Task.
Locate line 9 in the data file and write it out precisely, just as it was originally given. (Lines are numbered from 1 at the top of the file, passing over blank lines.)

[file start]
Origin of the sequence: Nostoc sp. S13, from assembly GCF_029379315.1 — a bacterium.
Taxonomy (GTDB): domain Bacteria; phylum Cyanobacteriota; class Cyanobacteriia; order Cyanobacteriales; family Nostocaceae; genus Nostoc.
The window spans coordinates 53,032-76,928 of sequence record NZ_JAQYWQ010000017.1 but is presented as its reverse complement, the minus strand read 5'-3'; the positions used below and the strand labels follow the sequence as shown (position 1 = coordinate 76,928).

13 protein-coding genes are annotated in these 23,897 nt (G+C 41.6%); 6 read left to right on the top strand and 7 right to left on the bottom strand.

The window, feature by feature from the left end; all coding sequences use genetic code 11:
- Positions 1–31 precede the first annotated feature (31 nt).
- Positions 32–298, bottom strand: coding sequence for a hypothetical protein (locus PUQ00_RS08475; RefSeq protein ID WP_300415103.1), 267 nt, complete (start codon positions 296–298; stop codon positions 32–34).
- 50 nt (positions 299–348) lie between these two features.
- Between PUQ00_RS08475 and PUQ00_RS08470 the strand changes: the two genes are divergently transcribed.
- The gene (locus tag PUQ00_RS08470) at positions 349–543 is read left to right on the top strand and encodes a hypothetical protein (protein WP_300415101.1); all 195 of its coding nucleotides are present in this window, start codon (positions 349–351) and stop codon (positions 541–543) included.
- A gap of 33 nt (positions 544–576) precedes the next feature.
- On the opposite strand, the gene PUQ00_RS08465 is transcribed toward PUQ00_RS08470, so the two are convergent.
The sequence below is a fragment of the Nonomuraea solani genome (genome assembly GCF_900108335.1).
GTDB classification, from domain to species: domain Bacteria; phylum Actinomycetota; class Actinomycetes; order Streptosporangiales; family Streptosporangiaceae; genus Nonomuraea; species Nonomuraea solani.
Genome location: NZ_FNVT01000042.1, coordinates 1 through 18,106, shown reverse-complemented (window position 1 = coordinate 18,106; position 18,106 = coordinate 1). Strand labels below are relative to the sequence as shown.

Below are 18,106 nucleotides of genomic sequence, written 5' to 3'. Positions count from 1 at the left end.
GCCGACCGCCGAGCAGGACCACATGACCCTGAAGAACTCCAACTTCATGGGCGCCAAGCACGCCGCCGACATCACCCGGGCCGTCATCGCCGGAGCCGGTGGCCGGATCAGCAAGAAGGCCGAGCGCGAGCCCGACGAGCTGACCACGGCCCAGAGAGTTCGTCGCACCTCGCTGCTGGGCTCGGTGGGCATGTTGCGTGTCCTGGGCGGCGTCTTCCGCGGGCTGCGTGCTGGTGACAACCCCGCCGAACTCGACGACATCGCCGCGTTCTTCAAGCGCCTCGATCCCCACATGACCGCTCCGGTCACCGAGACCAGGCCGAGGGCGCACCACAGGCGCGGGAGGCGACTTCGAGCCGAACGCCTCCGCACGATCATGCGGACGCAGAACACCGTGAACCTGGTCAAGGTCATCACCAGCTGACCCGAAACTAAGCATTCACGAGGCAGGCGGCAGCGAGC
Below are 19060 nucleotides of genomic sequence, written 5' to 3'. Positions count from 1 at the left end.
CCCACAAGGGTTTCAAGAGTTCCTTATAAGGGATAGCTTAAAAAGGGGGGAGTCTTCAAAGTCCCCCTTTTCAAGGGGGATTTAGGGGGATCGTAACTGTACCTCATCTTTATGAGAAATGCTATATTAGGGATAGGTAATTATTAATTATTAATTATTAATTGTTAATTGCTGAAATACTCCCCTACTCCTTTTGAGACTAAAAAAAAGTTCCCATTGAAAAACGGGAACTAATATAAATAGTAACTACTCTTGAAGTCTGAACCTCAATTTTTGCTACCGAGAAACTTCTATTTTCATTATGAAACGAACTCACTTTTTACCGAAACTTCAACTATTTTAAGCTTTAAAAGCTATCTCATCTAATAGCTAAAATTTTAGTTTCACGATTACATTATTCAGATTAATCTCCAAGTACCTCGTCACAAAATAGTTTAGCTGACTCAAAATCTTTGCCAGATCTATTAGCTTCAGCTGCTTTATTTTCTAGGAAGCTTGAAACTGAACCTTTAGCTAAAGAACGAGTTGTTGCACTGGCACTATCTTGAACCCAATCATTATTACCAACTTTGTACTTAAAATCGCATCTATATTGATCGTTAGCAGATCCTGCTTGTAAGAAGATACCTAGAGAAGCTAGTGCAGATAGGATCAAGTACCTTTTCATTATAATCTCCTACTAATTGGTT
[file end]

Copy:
- Between PUQ00_RS08475 and PUQ00_RS08470 the strand changes: the two genes are divergently transcribed.